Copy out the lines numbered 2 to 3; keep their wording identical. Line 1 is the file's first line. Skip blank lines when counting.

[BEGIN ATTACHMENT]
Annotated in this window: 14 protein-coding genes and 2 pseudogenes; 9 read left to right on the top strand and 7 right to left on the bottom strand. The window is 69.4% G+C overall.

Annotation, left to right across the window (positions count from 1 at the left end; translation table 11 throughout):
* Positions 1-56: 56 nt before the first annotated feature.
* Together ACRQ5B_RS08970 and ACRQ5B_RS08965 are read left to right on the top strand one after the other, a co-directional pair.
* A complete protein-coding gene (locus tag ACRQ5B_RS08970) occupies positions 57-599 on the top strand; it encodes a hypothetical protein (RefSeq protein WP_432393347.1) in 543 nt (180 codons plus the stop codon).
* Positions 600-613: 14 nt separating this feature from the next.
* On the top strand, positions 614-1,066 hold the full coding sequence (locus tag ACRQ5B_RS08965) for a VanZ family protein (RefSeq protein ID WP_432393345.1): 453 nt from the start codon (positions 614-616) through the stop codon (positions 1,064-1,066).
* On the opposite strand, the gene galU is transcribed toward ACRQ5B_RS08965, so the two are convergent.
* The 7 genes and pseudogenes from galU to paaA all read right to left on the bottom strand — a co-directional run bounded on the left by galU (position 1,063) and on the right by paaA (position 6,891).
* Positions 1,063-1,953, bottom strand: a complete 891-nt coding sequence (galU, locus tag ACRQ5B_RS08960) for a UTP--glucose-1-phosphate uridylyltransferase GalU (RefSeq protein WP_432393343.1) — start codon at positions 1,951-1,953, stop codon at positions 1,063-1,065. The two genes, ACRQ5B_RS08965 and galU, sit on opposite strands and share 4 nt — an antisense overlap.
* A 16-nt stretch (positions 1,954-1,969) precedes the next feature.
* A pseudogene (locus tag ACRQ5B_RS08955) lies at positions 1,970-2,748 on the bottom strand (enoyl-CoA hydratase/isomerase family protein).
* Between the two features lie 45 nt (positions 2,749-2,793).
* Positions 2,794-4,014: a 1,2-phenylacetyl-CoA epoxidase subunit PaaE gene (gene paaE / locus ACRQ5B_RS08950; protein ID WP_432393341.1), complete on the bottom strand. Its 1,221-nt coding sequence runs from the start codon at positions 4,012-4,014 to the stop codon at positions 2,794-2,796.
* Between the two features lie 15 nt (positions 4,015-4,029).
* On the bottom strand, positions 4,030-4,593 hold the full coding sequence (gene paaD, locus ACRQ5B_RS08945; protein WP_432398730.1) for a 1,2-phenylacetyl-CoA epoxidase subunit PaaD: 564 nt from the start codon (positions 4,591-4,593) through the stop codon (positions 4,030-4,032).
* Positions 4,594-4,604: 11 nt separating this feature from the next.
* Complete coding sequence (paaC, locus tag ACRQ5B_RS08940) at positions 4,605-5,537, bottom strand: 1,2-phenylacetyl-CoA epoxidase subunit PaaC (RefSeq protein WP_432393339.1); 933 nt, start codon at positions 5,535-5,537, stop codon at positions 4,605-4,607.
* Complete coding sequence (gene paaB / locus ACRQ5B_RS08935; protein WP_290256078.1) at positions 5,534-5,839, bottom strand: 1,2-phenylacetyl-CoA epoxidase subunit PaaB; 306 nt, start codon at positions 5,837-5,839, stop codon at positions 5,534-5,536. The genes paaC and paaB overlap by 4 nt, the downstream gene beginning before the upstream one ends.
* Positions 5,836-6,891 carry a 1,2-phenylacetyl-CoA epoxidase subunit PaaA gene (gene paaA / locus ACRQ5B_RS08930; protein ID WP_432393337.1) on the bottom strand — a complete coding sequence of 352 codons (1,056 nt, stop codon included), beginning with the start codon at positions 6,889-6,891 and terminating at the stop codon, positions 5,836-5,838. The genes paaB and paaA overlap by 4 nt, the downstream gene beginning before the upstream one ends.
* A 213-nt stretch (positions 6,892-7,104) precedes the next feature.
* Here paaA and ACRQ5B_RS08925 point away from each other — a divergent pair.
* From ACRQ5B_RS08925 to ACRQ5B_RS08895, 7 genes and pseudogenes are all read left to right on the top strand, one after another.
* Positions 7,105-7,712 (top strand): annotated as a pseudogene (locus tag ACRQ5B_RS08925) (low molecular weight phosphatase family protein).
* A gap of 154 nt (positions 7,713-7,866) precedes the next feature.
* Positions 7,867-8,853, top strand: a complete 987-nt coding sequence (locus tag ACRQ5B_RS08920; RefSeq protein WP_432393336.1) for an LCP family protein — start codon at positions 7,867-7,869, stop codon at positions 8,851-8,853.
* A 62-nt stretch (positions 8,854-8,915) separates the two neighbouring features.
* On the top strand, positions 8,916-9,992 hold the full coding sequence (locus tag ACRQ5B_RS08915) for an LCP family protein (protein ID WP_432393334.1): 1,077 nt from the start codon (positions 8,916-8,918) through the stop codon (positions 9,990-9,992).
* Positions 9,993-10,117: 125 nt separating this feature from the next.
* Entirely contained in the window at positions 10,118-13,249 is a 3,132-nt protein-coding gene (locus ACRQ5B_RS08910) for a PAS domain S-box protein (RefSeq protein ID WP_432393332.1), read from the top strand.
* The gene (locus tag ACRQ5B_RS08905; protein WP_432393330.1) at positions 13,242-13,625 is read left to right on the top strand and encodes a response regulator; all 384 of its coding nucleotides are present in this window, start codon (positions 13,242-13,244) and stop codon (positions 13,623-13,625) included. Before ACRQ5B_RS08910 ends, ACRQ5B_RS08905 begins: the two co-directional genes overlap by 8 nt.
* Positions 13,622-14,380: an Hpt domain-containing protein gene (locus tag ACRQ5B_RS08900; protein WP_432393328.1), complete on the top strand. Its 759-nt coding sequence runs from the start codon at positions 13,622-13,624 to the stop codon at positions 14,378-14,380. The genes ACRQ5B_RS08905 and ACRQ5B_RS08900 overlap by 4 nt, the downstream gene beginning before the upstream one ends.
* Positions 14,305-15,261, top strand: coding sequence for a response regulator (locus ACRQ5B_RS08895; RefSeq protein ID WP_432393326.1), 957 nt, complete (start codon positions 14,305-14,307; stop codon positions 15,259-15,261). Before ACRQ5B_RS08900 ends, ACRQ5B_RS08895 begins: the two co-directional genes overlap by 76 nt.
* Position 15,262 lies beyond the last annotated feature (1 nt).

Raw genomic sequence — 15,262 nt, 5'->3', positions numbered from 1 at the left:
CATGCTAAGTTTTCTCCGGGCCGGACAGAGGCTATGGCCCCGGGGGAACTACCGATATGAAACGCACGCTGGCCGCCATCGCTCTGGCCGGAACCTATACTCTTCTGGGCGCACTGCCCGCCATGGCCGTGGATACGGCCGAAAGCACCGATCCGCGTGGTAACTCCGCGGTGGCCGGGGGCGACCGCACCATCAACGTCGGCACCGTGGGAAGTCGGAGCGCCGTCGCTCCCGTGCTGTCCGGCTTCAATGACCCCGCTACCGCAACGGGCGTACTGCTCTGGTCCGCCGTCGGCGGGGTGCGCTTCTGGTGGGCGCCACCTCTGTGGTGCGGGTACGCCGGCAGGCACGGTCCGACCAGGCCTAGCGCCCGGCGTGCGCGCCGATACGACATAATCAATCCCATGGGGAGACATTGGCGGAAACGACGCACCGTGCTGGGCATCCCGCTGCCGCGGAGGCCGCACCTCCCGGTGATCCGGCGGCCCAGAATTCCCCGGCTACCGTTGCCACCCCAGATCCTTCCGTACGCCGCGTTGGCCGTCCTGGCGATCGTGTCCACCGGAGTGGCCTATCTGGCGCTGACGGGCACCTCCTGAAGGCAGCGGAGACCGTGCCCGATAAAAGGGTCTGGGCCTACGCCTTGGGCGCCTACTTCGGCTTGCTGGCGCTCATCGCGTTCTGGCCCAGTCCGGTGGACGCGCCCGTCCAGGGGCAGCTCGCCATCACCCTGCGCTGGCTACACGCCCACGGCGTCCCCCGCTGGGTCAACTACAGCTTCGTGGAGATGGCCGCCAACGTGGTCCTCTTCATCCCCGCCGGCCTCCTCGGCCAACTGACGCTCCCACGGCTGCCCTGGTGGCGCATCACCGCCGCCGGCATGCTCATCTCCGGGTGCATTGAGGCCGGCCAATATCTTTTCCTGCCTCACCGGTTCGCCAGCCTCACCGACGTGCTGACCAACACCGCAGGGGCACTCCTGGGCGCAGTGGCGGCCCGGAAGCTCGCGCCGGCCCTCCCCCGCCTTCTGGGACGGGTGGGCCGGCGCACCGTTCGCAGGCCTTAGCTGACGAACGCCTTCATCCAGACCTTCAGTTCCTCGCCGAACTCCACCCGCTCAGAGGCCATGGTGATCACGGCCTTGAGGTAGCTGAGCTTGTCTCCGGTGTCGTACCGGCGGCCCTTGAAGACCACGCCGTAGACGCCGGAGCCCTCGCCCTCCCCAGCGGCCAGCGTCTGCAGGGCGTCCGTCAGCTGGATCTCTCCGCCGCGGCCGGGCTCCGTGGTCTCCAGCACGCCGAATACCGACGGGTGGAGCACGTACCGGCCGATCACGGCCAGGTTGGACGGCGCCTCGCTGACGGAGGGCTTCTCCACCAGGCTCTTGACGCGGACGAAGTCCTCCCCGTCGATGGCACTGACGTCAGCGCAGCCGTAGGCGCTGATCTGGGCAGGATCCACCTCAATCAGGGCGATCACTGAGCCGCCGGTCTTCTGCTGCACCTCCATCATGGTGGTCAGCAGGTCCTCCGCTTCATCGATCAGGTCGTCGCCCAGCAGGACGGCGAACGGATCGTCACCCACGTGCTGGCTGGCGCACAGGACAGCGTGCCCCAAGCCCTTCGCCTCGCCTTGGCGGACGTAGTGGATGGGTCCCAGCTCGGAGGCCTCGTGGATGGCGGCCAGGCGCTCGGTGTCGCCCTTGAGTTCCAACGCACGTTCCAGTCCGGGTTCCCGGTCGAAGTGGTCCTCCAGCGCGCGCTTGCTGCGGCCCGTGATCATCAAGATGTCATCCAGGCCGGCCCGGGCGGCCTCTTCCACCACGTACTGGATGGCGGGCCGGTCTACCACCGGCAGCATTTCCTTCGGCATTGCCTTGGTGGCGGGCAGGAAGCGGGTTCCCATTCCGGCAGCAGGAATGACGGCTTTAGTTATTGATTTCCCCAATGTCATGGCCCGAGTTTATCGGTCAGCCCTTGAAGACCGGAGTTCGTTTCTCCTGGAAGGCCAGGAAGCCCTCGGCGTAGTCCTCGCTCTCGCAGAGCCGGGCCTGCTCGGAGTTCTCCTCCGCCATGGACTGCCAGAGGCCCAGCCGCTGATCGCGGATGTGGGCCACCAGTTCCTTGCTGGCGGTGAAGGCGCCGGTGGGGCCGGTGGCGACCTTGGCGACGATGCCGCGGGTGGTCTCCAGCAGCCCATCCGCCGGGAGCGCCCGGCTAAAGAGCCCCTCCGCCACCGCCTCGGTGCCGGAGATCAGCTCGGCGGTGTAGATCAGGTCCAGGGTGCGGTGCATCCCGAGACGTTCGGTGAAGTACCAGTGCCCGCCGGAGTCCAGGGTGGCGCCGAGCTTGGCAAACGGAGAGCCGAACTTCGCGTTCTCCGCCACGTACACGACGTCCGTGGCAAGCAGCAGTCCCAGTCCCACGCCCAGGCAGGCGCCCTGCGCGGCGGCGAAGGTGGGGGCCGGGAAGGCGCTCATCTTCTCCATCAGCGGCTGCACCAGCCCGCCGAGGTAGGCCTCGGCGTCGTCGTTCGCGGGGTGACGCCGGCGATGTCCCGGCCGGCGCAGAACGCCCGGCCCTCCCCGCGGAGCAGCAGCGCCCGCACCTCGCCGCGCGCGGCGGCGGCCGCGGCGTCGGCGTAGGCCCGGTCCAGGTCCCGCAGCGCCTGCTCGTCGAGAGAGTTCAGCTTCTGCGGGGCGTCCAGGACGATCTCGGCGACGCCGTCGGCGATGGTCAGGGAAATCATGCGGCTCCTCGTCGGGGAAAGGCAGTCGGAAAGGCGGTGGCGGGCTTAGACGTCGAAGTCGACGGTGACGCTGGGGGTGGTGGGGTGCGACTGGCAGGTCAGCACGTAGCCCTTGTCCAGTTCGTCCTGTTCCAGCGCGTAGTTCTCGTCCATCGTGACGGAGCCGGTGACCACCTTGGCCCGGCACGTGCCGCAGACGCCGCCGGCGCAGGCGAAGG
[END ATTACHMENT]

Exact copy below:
Annotation, left to right across the window (positions count from 1 at the left end; translation table 11 throughout):
* Positions 1-56: 56 nt before the first annotated feature.